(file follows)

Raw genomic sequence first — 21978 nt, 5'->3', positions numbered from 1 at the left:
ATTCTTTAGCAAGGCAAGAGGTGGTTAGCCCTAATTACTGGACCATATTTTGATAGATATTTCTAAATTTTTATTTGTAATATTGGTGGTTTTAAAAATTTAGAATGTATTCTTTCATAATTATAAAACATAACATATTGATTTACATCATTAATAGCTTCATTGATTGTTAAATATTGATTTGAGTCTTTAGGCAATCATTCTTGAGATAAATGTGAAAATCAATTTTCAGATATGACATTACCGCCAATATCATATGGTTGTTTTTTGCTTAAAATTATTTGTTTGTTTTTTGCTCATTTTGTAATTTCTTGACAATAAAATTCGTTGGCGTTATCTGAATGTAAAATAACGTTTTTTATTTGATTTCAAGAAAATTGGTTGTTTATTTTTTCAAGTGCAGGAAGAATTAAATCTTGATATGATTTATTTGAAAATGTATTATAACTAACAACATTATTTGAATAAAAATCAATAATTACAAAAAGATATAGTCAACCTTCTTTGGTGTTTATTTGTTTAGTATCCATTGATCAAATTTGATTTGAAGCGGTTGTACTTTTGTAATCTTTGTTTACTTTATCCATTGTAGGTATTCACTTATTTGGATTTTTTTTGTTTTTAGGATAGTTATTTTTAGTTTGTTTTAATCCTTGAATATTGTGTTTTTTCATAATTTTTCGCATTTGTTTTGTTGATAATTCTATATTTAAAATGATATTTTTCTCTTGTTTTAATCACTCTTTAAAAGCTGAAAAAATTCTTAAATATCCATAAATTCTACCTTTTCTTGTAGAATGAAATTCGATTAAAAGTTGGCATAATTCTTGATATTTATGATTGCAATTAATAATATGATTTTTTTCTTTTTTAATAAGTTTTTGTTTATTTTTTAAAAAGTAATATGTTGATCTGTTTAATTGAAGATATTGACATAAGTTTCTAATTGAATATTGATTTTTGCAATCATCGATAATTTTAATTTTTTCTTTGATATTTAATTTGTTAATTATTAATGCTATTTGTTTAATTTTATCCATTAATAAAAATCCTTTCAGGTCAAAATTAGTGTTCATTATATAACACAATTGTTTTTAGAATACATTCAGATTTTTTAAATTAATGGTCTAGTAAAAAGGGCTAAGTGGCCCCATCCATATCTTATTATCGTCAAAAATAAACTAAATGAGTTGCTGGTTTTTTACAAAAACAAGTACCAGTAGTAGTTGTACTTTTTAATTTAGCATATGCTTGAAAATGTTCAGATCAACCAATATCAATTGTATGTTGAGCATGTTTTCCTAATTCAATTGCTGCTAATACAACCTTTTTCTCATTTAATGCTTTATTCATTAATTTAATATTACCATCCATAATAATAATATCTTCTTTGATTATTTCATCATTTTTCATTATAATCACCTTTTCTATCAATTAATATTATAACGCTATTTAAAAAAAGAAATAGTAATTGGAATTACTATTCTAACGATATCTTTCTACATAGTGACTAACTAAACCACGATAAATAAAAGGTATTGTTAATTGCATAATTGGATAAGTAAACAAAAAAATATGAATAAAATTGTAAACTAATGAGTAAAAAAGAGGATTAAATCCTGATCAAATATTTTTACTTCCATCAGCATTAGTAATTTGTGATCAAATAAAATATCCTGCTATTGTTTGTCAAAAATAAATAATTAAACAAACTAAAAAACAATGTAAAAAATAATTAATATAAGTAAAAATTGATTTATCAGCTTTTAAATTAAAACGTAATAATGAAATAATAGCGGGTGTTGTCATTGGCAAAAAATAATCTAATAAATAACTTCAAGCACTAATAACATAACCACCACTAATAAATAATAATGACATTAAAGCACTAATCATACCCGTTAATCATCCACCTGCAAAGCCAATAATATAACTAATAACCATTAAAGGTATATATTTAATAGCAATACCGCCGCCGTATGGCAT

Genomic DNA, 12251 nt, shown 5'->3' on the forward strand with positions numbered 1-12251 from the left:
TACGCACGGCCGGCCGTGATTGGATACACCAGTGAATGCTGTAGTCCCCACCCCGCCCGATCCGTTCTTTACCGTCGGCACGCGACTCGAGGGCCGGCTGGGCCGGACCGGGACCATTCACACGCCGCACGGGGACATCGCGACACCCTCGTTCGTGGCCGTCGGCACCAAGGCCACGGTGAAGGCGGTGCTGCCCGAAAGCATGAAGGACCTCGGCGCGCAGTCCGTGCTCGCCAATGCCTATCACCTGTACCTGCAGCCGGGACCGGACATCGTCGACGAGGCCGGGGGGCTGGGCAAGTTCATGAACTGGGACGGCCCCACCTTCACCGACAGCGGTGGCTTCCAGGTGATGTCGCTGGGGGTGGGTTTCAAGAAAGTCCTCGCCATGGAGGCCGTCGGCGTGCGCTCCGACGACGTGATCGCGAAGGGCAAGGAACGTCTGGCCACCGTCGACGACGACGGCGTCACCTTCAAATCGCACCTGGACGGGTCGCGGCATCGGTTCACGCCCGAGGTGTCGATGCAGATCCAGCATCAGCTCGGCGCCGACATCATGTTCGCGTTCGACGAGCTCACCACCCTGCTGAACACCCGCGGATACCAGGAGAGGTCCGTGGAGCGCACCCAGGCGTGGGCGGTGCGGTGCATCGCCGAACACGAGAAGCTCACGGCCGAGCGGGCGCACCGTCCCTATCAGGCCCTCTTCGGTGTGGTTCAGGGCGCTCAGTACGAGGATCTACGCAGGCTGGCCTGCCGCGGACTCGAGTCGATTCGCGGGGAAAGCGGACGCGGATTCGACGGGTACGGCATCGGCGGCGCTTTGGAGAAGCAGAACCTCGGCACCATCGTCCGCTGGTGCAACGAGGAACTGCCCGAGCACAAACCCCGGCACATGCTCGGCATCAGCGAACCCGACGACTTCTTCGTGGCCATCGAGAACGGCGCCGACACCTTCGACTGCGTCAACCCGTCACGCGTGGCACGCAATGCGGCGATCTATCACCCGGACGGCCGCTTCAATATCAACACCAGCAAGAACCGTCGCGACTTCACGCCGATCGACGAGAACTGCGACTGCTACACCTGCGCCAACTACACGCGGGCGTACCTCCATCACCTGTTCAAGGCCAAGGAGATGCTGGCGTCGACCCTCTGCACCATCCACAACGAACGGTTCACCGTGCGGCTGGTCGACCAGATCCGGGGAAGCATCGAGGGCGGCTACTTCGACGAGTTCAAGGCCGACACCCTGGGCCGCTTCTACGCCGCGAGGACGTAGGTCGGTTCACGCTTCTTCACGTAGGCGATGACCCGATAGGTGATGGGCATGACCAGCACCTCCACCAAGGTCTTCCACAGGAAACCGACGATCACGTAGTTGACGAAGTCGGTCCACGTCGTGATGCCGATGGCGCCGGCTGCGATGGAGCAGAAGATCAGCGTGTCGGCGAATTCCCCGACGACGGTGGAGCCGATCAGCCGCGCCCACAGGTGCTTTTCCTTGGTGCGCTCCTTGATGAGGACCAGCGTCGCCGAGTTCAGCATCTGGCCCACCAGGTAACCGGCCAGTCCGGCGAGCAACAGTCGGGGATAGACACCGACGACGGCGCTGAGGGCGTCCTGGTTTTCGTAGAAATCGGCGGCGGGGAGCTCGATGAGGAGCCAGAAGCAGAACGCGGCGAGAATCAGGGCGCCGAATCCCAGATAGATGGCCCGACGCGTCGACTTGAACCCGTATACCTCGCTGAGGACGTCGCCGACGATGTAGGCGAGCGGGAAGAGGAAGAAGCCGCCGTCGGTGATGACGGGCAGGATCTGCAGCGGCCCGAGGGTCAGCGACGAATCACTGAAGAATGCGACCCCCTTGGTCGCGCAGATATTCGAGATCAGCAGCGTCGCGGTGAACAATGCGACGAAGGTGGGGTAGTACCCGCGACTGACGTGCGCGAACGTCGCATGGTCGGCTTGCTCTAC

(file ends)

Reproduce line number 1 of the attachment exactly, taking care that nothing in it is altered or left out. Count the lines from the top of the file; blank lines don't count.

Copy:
Raw genomic sequence first — 21978 nt, 5'->3', positions numbered from 1 at the left: